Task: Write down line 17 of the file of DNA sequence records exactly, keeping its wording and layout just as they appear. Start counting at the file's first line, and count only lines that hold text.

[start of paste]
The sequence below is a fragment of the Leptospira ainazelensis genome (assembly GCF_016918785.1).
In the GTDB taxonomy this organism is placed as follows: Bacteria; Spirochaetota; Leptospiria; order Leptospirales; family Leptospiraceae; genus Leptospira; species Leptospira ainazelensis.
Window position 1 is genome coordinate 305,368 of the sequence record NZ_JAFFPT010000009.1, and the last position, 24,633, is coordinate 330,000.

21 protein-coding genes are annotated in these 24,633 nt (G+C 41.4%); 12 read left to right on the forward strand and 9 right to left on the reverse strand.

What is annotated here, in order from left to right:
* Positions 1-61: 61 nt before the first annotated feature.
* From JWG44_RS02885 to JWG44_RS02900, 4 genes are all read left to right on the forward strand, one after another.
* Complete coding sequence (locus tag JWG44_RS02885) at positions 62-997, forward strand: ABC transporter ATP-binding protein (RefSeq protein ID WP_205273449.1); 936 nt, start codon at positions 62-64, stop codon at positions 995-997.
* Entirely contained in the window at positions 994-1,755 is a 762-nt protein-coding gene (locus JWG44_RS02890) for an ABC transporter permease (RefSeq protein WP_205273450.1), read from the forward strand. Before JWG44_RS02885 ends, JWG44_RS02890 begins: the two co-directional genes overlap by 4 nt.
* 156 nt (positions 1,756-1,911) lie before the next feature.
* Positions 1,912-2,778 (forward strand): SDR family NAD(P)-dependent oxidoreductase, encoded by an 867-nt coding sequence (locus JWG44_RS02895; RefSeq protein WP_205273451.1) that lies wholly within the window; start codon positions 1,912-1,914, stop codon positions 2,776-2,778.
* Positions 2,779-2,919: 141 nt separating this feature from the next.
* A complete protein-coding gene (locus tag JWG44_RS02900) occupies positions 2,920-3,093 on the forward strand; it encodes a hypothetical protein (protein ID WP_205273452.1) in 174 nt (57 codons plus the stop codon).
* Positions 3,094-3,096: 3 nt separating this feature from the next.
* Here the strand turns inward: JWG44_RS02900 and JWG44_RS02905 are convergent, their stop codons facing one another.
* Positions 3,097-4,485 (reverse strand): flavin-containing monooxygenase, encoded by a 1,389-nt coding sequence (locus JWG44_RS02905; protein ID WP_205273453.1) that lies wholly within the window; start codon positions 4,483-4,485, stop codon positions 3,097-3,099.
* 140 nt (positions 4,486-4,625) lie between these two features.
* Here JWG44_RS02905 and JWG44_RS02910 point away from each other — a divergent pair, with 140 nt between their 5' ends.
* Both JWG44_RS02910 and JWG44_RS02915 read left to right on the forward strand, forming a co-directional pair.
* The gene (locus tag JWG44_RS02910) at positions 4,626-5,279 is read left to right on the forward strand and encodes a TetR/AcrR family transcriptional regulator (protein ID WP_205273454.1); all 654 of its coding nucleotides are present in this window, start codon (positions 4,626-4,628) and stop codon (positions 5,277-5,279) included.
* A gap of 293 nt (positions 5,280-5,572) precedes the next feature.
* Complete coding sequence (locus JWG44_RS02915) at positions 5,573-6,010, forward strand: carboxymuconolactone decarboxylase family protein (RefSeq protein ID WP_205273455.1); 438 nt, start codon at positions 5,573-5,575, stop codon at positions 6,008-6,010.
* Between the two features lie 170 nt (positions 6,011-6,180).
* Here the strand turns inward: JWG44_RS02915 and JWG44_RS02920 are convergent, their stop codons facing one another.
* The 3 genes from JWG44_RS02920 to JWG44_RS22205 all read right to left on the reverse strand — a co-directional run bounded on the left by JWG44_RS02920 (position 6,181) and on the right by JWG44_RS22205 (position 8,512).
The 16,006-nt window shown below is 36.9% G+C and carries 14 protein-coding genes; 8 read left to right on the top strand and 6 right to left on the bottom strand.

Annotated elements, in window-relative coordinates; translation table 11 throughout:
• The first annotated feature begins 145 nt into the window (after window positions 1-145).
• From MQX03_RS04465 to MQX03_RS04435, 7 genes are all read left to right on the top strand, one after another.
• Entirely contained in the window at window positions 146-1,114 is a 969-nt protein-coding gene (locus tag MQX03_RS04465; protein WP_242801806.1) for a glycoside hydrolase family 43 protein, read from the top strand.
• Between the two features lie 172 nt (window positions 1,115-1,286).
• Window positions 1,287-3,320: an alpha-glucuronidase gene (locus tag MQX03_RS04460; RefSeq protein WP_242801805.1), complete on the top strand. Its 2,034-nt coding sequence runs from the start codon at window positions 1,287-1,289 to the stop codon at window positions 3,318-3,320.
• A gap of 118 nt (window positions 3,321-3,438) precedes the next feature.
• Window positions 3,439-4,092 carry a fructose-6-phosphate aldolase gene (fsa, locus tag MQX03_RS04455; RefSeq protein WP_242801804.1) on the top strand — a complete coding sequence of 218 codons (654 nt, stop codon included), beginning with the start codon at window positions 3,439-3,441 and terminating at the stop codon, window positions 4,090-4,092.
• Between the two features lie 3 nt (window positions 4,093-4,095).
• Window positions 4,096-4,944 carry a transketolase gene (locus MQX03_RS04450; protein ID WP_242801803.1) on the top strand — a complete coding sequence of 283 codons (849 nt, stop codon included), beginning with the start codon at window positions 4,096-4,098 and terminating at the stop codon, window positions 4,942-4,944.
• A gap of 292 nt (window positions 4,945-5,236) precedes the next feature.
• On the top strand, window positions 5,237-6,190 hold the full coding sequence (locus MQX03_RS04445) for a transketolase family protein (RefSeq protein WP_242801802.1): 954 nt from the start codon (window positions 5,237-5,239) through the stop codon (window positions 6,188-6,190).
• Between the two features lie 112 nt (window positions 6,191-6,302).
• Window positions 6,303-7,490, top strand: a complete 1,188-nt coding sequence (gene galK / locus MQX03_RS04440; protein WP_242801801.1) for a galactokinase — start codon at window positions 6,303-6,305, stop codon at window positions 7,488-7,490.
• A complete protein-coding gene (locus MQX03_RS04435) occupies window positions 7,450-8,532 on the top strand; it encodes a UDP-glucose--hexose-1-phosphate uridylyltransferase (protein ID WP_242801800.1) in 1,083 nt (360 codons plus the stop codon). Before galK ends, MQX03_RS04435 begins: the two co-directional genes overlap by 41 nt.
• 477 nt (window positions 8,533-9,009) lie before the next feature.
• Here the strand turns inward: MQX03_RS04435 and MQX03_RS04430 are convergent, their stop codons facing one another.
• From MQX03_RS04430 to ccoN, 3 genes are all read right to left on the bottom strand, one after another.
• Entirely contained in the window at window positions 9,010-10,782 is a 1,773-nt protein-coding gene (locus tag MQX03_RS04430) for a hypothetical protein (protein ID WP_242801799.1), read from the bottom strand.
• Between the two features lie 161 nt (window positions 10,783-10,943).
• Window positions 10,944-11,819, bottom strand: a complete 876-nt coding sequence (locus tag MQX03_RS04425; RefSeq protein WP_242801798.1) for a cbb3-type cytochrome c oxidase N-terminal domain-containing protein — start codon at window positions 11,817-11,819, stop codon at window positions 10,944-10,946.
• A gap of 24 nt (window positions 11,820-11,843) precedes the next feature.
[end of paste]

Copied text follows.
* 140 nt (positions 4,486-4,625) lie between these two features.